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Nichola Driver

Nichola Driver, 38

Associate Professor & Executive Director of the Office of Field Service

University of Arkansas Clinton School of Public Service

Little Rock

Professional achievements
• Research and evaluation in women’s health, health equity and ways to support families.
• Starting the new Clinton Impact Center to train and provide applied research evaluators to nonprofits and research centers in Arkansas.

Community involvement
Consulting on applied research and evaluation, such as identifying the needs of Alzheimer’s caregivers in Arkansas, understanding the low utilization rates of Medicaid Wellness Visits among older Arkansans, and determining the impact of children’s savings accounts in Arkansas, Mississippi, Louisiana and Texas.

Professional “aha” moment
“When I realized I could shape my career by simply asking for what I want. As women, we are often afraid of speaking up for what we want or saying what works best for us. The answer may be ‘no’ or ‘not right now’ — and that’s OK. But if you don’t ask, you’ll never know what could have been possible.”

Career dream as a child
“Forensic psychologist.”

Learning from a mentor
“I’ve learned the most from my mom. She taught me that life is about balance. Work hard, but be sure to have fun, and be sure to rest. Rest. Work. Play. Pray. When life isn’t going well, check to see which of these things is taking too much or too little of your time. Then you’ll find your solution.”

How you define success
“I define success as living a balanced life, where I can give my best to family, work, friends and community. It’s not always easy, but it’s what I’m striving for currently.”

One word to describe you
“Multitasker.”

Most fulfilling career moment
“Speaking on the same stage as President Clinton prior to our graduation ceremony in 2022.”

First job and lesson learned
“My first real job was as a hostess and then a server at a local restaurant in Conway. I waited tables for eight years, paying my way through college and graduate school. It taught me that hard work pays off — if you give good service, you make good tips (usually). It also taught me to treat others with dignity and respect, no matter the situation. Even if they just spilled a drink in your lap. I think everyone should have to work in the service industry at least once. It makes you a better person.”

Professional inspiration
“I’m inspired every day by the students and alumni at the Clinton School. It’s very fulfilling to train the next generation of public service leaders and then watch them apply those new skills to bring about positive social change in our state and beyond.”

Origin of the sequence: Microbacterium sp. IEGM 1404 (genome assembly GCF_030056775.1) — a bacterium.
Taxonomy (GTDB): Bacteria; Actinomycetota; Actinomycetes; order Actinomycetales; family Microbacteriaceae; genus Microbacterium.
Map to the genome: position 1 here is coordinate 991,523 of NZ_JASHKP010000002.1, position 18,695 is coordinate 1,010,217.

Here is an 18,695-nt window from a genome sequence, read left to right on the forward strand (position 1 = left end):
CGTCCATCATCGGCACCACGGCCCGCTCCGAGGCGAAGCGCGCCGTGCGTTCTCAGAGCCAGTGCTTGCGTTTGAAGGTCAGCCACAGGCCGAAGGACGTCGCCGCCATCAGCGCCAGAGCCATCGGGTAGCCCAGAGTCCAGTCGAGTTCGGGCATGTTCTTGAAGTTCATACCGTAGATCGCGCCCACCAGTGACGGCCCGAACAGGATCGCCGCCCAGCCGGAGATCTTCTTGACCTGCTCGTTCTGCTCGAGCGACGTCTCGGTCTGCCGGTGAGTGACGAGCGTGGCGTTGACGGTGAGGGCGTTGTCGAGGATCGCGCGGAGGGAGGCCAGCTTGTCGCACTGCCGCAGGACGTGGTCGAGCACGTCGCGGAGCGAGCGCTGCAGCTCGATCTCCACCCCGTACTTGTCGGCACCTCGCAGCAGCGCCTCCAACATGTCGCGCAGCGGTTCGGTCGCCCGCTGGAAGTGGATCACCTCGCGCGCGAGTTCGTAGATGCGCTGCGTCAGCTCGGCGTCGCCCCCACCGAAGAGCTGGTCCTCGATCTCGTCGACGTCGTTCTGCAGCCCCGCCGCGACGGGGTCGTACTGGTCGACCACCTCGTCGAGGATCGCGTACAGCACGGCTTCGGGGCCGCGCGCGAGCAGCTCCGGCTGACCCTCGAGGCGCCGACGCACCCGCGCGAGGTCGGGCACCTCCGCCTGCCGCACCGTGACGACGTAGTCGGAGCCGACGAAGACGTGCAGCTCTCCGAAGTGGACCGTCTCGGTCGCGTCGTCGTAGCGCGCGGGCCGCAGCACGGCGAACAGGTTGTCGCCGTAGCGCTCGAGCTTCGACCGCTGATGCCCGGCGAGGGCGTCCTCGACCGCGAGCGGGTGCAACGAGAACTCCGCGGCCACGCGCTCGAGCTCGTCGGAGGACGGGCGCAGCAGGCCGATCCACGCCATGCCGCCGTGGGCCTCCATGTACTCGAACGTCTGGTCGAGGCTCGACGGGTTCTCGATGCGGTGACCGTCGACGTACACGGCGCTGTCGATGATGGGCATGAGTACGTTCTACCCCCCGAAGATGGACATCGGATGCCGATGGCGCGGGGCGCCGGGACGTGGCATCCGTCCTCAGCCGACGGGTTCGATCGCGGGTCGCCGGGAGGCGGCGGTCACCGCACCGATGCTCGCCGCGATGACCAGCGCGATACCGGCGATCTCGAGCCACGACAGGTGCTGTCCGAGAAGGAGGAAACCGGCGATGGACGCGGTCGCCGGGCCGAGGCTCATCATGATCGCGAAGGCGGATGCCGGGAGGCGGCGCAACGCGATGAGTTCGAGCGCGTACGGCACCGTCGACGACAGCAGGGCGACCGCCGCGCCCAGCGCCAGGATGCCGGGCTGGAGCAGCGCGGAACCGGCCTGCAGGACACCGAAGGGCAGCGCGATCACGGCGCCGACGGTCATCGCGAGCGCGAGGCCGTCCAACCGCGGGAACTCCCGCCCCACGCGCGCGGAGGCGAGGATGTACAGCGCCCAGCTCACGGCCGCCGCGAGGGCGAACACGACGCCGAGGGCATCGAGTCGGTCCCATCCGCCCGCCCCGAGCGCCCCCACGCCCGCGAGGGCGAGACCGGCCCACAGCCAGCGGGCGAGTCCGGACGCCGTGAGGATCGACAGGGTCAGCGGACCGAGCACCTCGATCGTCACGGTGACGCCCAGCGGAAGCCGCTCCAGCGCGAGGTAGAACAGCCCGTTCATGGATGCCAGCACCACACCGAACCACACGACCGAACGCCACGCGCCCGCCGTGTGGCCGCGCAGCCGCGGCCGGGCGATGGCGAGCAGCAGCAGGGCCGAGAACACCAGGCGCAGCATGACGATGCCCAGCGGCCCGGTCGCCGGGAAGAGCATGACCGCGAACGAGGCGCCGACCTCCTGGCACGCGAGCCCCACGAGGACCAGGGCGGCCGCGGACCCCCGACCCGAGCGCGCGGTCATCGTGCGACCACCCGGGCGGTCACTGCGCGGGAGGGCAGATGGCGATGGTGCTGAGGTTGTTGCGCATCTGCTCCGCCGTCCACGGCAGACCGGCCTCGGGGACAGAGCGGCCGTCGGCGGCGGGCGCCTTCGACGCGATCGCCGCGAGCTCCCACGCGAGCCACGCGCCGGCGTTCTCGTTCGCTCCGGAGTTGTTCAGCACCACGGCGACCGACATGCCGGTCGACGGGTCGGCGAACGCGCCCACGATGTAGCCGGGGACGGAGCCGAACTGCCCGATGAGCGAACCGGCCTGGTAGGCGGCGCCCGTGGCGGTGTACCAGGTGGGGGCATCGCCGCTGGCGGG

Top challenge facing Arkansas
“I’m particularly concerned by the findings from the recent Arkansas Civic Health Index report (published by Clinton School faculty Dr. Robert Richards and Dr. Chul Park) that notes we have the lowest voter registration and voter turnout of any other state. It also reports that we have low levels of trust in our government, news media and other people. We have a lot of challenges in this state, but solutions start with us trusting one another, talking to one another and trusting in our civic processes.”

Advice for future 40 Under 40 honorees
“Take time to reflect on how far you’ve come. You’re now doing the things that once seemed unattainable.”

Most valuable lesson
“Someone once told me that it takes five years to become truly good at something. Before you quit something (a job, a hobby, a skill, whatever), give it more time. Developing skills takes practice. I always tell my students, ‘Sucking at something is the first step to being really good at it.’”

Making Arkansas more attractive to young professionals
“For my generation, at least, I think we want ways to connect and build community that are also family-friendly. I’d spend a lot of money at a cafe/restaurant/brewery with an outdoor patio and a playground. Win-win-win.”

Best thing about Arkansas
“I love Arkansas’ natural beauty and its quick and easy access to amazing parks, camping, rivers, lakes and hiking trails.”

Where you see yourself in 10 years
“I hope to still be teaching and impacting our state in a positive way.”

Advice for your 18-year-old self
“Keep doing what you’re doing! You will like where you end up.”

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40 Under 40

June 10, 2025

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